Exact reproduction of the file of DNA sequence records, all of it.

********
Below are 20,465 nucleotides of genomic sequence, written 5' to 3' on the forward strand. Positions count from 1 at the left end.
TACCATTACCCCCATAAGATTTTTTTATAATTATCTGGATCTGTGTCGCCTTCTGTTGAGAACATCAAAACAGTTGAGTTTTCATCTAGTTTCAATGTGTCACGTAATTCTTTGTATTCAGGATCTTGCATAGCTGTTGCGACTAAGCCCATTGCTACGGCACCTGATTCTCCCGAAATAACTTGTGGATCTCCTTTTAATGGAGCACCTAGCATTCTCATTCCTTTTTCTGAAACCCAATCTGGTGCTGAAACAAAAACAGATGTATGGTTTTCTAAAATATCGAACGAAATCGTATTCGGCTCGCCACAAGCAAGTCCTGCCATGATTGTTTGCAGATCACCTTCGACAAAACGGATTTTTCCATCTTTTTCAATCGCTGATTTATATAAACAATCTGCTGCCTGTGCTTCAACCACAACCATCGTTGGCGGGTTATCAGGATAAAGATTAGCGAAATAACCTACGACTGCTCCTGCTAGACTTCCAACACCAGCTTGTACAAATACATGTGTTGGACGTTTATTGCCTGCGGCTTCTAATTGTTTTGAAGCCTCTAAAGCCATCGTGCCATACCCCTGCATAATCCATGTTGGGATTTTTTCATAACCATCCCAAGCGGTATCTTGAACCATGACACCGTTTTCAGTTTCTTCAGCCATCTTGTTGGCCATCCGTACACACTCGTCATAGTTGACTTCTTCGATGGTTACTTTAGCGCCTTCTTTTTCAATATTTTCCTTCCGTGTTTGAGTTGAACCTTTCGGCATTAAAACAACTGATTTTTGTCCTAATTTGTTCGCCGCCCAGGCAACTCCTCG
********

Below are 20,465 nucleotides of genomic sequence, written 5' to 3' on the forward strand. Positions count from 1 at the left end.
TACCATTACCCCCATAAGATTTTTTTATAATTATCTGGATCTGTGTCGCCTTCTGTTGAGAACATCAAAACAGTTGAGTTTTCATCTAGTTTCAATGTGTCACGTAATTCTTTGTATTCAGGATCTTGCATAGCTGTTGCGACTAAGCCCATTGCTACGGCACCTGATTCTCCCGAAATAACTTGTGGATCTCCTTTTAATGGAGCACCTAGCATTCTCATTCCTTTTTCTGAAACCCAATCTGGTGCTGAAACAAAAACAGATGTATGGTTTTCTAAAATATCGAACGAAATCGTATTCGGCTCGCCACAAGCAAGTCCTGCCATGATTGTTTGCAGATCACCTTCGACAAAACGGATTTTTCCATCTTTTTCAATCGCTGATTTATATAAACAATCTGCTGCCTGTGCTTCAACCACAACCATCGTTGGCGGGTTATCAGGATAAAGATTAGCGAAATAACCTACGACTGCTCCTGCTAGACTTCCAACACCAGCTTGTACAAATACATGTGTTGGACGTTTATTGCCTGCGGCTTCTAATTGTTTTGAAGCCTCTAAAGCCATCGTGCCATACCCCTGCATAATCCATGTTGGGATTTTTTCATAACCATCCCAAGCGGTATCTTGAACCATGACACCGTTTTCAGTTTCTTCAGCCATCTTGTTGGCCATCCGTACACACTCGTCATAGTTGACTTCTTCGATGGTTACTTTAGCGCCTTCTTTTTCAATATTTTCCTTCCGTGTTTGAGTTGAACCTTTCGGCATTAAAACAACTGATTTTTGTCCTAATTTGTTCGCCGCCCAGGCAACTCCTCG